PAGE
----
HOME > Chowhound > Cookware >


Cast Iron - a Cautionary tale.

I'm curious about different forms of Cast Iron.

I bought this pot which looked a little different. Its 10" across and 5" deep. It has a fitted lid and very straight sides and bottom.

It feels roughly made but I thought it would be fine. What ever goes wrong with cast iron?

I discovered that the bottom of the pot wasn't cast to the sides but welded. Furthermore the weld is incomplete and the pan won't hold water. It leaks. (see the last picture "Dutch Oven-00001.jpg").

It has some neat looking features, but it's been a huge waste of time.

Has this happened to anyone else? Anyone ever fixed it? I assume fixing it is too much work. If it was fixed, would a weld in that location be reliable?

Anyone ever see this sort of design before? I'm curious about where it might have come from.

  1. Click to Upload a photo (10 MB limit)
  1. UGH I hate when a cast iron purchase goes other than expected - I have a very old local pan with a gatemark that was hiding a nasty crack and a old "erie" cauldron that turned out to be impossibly painted

    my guess is its old and its neat looking but I would not try to fix rather find a display/storage type use for the sucker

    1. Are you sure it's an incomplete weld and not a crack? Or perhaps a failed attempt to repair a crack? Hard to imagine such a vessel not being a singly-cast piece. I assume you got this used. Sounds like it's destined to be a container for a vase or flowerpot, or to hold kindling or a decorative pinecone display.

      1 Reply
      1. re: greygarious

        That was my thought too, but the pictures don't lie.

        The top was cast but the walls and the bottom look like they were welded.


      2. Its an uncommon piece, I like the straight bucket shape of it.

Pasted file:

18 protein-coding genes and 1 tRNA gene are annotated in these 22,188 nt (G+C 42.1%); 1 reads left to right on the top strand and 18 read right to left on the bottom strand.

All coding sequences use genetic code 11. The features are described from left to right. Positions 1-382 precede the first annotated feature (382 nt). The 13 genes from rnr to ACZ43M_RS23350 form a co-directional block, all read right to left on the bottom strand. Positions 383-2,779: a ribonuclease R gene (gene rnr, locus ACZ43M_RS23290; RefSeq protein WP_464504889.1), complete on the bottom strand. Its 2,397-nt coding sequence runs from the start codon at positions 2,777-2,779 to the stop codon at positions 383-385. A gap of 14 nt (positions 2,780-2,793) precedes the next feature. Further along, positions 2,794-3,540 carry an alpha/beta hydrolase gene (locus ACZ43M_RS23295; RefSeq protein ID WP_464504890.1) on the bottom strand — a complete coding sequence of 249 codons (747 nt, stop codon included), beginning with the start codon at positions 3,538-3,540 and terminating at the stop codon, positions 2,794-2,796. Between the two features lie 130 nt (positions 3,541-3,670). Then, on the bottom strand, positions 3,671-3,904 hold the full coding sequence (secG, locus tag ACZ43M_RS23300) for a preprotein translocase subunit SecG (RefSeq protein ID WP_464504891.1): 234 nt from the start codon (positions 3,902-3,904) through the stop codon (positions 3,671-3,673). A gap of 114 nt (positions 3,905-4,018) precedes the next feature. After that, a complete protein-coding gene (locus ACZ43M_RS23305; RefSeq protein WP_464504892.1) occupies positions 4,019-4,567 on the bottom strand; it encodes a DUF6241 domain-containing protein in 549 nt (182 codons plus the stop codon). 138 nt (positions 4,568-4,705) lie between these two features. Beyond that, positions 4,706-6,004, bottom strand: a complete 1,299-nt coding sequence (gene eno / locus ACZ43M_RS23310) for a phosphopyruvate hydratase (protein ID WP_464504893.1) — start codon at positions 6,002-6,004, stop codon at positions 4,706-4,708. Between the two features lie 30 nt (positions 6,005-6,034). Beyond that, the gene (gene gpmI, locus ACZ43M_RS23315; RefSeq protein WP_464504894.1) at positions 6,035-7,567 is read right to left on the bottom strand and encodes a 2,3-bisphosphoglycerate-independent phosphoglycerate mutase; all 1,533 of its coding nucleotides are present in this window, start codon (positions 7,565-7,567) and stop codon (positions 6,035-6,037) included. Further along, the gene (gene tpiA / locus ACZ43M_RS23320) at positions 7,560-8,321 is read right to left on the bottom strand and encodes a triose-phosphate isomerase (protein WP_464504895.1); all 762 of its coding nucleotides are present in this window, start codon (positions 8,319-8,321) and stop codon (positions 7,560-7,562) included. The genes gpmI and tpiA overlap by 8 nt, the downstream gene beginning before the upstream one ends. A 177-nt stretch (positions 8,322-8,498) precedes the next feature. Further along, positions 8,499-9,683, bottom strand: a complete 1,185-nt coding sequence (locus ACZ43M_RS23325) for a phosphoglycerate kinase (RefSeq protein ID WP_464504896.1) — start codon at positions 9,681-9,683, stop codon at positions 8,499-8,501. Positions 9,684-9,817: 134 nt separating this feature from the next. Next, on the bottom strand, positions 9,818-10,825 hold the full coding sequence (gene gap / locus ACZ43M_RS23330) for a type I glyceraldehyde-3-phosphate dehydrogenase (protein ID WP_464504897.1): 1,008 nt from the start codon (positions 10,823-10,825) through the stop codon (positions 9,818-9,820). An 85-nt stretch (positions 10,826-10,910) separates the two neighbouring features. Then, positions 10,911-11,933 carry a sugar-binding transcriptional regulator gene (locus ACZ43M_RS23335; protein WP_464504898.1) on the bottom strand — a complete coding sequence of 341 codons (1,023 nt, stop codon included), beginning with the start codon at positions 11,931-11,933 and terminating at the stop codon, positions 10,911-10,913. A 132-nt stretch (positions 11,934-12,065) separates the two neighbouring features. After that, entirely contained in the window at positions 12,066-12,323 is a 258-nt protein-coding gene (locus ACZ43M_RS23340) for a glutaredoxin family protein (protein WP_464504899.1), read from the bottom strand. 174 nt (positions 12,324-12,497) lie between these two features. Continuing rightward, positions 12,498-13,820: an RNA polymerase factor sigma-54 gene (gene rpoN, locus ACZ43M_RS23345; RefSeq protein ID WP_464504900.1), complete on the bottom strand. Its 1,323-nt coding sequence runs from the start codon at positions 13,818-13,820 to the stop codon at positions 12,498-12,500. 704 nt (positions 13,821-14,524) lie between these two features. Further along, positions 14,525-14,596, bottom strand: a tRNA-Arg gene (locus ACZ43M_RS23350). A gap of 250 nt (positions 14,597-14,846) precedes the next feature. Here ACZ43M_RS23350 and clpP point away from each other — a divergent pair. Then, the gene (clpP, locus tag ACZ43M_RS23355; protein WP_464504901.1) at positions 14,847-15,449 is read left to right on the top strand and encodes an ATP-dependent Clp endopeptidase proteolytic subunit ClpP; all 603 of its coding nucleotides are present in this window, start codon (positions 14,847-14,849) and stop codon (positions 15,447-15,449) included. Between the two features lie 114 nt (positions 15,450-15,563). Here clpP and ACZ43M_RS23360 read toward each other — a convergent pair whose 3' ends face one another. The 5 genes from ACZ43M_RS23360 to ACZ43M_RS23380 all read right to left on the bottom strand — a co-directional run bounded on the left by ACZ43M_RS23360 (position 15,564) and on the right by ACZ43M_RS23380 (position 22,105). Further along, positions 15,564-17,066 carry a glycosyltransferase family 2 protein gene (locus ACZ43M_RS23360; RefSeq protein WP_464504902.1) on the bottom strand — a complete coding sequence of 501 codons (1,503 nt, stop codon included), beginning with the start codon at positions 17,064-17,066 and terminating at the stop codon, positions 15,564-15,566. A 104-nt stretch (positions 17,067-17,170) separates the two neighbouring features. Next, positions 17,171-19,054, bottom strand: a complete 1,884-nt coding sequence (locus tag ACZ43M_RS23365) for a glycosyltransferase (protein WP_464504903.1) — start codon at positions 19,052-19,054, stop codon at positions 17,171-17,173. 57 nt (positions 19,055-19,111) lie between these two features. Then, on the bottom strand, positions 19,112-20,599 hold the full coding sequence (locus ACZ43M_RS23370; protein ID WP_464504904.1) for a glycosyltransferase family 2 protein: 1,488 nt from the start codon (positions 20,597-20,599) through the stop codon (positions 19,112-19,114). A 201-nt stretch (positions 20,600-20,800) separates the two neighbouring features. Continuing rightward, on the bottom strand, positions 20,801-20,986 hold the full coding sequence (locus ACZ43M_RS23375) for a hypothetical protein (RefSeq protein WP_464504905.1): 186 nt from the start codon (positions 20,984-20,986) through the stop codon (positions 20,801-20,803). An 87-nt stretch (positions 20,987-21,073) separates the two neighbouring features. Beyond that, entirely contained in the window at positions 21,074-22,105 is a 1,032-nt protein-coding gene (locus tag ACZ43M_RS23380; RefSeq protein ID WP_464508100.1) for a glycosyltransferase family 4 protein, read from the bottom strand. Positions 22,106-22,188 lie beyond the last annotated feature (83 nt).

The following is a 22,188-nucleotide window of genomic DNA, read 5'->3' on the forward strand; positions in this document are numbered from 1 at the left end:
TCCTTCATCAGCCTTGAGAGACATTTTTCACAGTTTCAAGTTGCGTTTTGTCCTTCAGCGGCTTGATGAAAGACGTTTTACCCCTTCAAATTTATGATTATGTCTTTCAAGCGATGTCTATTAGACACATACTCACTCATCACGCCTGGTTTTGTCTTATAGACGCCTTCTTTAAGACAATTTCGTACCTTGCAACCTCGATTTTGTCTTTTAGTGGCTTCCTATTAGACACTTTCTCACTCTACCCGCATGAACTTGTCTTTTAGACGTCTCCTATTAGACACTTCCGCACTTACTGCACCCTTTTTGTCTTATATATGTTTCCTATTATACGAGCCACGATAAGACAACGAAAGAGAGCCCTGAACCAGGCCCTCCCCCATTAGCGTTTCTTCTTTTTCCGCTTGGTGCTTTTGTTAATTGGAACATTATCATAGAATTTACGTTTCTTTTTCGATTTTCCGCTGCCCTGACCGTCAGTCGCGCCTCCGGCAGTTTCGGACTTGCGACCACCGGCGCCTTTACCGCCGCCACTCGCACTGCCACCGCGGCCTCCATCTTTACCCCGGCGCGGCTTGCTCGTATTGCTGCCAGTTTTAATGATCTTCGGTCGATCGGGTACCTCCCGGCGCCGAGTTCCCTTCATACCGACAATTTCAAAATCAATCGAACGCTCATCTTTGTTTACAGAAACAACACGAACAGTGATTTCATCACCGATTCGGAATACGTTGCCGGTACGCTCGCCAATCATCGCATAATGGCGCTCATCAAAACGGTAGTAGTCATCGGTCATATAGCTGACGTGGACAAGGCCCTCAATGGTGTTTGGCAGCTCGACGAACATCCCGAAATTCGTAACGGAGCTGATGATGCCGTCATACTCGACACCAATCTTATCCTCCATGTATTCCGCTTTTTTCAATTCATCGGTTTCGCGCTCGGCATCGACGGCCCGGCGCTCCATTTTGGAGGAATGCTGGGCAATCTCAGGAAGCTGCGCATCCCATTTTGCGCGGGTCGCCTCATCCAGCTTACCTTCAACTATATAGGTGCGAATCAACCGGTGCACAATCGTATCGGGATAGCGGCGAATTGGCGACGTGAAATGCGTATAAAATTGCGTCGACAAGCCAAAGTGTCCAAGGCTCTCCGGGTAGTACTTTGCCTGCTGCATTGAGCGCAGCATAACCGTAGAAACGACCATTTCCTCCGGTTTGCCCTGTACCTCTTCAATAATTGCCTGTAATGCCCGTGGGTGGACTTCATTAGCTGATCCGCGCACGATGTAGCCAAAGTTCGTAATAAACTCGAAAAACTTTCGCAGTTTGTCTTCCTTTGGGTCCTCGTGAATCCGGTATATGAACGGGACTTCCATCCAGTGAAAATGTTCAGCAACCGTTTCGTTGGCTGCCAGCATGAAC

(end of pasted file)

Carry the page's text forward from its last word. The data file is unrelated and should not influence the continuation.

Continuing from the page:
Of course, it's possible that a weld cracked, but it looks to have been made with a bottom welded on all (or most of) the way around. If you look at the third picture. On the inside there are signs of a weld but not around the whole bottom. It doesn't look like it was cast as one piece. I've never run into that before.

        Its a bummer for me, but I thought it was an interesting topic to share. I wish I'd seen a post like this here before I bought it :).

        There are a lot of people talking up the old stuff but not a lot of frank discussions about the problems.


        1 Reply
        1. re: Sigurd

          Well, frankly, problems are quite rare, IME. Inspect for warping and cracks before buying, clean up any rust and reaseason if necessary, then use it for the next 60 yrs and will it to your beneficiaries.

        2. I hate when this happens. Sorry to hear about your problem, and yeah - sunflowers are pretty popular this time of year.

          I have an English teapot that I love, but was unaware of a crack that prevented it from holding water. So, it's a very pretty blue and white vessel for dried flowers and holiday greens.

          1. I'm no expert, but cast iron isn't easy to weld. I have a BIL that's been a professional welder for decades and he has difficulty with cast iron. It would be odd to make this in two pieces since CI is so difficult to weld. I would guess it was cracked and the weld was an attempted repair.

            3 Replies
            1. re: mikie

              Perhaps. The corners of the pot are really severe. It doesn't have the slope I expect of a cast piece. It also has some 'bubbling' of metal in the corners that look like an uncleaned weld (you can see it in the pictures), but maybe that's a repair.

              I'll see if there's an apparent difference that I can see. Its all under seasoning now so close examination is difficult.

              You might be right. I'll give it another look.

              1. re: Sigurd